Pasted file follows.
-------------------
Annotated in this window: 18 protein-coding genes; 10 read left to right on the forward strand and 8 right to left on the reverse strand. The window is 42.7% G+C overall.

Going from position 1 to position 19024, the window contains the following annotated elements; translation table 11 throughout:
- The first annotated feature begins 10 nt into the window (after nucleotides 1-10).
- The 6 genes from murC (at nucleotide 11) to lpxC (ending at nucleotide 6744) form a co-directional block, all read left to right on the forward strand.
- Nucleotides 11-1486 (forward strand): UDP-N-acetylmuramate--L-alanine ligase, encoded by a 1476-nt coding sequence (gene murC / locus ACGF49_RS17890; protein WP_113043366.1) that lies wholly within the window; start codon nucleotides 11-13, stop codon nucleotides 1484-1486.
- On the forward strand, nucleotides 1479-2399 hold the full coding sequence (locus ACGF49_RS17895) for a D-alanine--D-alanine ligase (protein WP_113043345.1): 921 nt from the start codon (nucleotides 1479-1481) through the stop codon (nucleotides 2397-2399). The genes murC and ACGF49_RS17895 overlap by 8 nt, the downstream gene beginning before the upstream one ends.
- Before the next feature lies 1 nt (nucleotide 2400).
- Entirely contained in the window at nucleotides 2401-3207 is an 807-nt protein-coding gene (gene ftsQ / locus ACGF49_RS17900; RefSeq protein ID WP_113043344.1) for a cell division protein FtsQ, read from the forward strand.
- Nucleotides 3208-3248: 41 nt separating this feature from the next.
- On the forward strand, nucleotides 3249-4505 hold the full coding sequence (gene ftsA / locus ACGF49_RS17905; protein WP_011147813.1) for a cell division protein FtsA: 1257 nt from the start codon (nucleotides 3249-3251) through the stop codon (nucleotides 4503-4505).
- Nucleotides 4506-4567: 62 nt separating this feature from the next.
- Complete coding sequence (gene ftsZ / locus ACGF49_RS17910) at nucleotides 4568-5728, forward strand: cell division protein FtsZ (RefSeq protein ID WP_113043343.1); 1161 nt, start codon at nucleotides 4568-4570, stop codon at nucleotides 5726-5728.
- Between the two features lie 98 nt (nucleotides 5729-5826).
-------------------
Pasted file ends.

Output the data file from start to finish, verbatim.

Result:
Annotated in this window: 18 protein-coding genes; 10 read left to right on the forward strand and 8 right to left on the reverse strand. The window is 42.7% G+C overall.

Going from position 1 to position 19024, the window contains the following annotated elements; translation table 11 throughout:
- The first annotated feature begins 10 nt into the window (after nucleotides 1-10).
- The 6 genes from murC (at nucleotide 11) to lpxC (ending at nucleotide 6744) form a co-directional block, all read left to right on the forward strand.
- Nucleotides 11-1486 (forward strand): UDP-N-acetylmuramate--L-alanine ligase, encoded by a 1476-nt coding sequence (gene murC / locus ACGF49_RS17890; protein WP_113043366.1) that lies wholly within the window; start codon nucleotides 11-13, stop codon nucleotides 1484-1486.
- On the forward strand, nucleotides 1479-2399 hold the full coding sequence (locus ACGF49_RS17895) for a D-alanine--D-alanine ligase (protein WP_113043345.1): 921 nt from the start codon (nucleotides 1479-1481) through the stop codon (nucleotides 2397-2399). The genes murC and ACGF49_RS17895 overlap by 8 nt, the downstream gene beginning before the upstream one ends.
- Before the next feature lies 1 nt (nucleotide 2400).
- Entirely contained in the window at nucleotides 2401-3207 is an 807-nt protein-coding gene (gene ftsQ / locus ACGF49_RS17900; RefSeq protein ID WP_113043344.1) for a cell division protein FtsQ, read from the forward strand.
- Nucleotides 3208-3248: 41 nt separating this feature from the next.
- On the forward strand, nucleotides 3249-4505 hold the full coding sequence (gene ftsA / locus ACGF49_RS17905; protein WP_011147813.1) for a cell division protein FtsA: 1257 nt from the start codon (nucleotides 3249-3251) through the stop codon (nucleotides 4503-4505).
- Nucleotides 4506-4567: 62 nt separating this feature from the next.
- Complete coding sequence (gene ftsZ / locus ACGF49_RS17910) at nucleotides 4568-5728, forward strand: cell division protein FtsZ (RefSeq protein ID WP_113043343.1); 1161 nt, start codon at nucleotides 4568-4570, stop codon at nucleotides 5726-5728.
- Between the two features lie 98 nt (nucleotides 5729-5826).